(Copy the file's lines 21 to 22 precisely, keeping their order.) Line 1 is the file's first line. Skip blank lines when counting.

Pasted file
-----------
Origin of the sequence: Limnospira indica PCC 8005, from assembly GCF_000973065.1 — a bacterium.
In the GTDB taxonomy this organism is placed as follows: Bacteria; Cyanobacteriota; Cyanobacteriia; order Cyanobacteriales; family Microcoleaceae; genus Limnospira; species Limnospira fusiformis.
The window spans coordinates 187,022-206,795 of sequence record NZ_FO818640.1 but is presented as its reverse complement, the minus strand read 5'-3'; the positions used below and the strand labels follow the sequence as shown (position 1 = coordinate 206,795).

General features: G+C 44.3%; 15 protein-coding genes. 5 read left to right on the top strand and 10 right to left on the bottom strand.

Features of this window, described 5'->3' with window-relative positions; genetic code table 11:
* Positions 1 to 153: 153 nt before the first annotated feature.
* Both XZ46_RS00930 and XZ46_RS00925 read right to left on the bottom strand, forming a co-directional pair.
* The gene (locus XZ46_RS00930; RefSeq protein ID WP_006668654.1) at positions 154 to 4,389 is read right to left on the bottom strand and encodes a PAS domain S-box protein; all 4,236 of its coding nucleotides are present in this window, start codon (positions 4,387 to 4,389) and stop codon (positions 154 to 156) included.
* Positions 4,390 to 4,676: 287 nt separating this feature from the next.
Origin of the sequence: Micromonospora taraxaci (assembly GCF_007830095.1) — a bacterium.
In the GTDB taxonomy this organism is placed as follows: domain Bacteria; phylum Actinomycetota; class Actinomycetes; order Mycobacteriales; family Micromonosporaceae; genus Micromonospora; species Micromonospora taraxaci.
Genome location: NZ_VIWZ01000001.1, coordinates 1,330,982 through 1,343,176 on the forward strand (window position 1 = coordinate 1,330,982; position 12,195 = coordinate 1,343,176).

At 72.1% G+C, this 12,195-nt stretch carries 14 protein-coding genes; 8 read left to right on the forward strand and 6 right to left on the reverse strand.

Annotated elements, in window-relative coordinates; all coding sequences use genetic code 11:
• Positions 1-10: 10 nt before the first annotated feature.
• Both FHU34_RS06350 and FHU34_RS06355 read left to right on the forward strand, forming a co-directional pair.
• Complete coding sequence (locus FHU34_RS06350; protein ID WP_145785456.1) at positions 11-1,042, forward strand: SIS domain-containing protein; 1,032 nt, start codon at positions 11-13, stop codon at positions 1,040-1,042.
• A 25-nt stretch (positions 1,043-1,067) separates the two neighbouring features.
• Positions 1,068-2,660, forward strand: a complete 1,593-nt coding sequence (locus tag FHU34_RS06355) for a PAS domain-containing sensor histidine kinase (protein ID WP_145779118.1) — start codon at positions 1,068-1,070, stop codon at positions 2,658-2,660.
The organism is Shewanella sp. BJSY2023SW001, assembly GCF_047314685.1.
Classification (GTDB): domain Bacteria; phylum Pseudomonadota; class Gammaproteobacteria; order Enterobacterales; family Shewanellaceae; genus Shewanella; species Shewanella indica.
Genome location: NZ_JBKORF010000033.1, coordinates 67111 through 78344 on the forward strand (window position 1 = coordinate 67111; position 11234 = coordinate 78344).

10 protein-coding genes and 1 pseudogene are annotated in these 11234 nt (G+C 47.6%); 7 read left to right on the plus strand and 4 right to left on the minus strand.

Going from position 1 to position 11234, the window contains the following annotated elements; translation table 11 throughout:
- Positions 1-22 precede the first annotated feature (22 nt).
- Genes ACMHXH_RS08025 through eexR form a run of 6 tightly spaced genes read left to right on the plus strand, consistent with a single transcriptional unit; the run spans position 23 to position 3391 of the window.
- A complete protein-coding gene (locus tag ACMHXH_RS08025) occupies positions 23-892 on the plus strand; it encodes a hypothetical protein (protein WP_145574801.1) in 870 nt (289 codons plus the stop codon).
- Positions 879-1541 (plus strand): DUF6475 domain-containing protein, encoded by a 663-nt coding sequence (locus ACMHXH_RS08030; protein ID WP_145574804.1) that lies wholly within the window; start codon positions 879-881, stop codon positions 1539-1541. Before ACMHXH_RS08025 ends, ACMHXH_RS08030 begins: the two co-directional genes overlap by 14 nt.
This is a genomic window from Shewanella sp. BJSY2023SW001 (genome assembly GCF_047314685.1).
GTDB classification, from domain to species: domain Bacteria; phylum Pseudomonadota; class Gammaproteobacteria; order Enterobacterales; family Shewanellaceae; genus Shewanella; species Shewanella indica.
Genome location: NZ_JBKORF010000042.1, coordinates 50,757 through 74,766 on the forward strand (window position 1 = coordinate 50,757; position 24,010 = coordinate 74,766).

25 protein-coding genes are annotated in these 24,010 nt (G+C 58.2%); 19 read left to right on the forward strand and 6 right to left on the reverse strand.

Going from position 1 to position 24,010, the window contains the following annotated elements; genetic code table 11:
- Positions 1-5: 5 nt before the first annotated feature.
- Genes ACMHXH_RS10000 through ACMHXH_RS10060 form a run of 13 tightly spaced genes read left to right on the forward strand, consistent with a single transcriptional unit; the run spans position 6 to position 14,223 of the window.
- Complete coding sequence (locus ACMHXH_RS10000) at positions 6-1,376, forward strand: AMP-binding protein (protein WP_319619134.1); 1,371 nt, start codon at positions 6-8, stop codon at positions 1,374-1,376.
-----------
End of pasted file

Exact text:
Classification (GTDB): domain Bacteria; phylum Pseudomonadota; class Gammaproteobacteria; order Enterobacterales; family Shewanellaceae; genus Shewanella; species Shewanella indica.
Genome location: NZ_JBKORF010000033.1, coordinates 67111 through 78344 on the forward strand (window position 1 = coordinate 67111; position 11234 = coordinate 78344).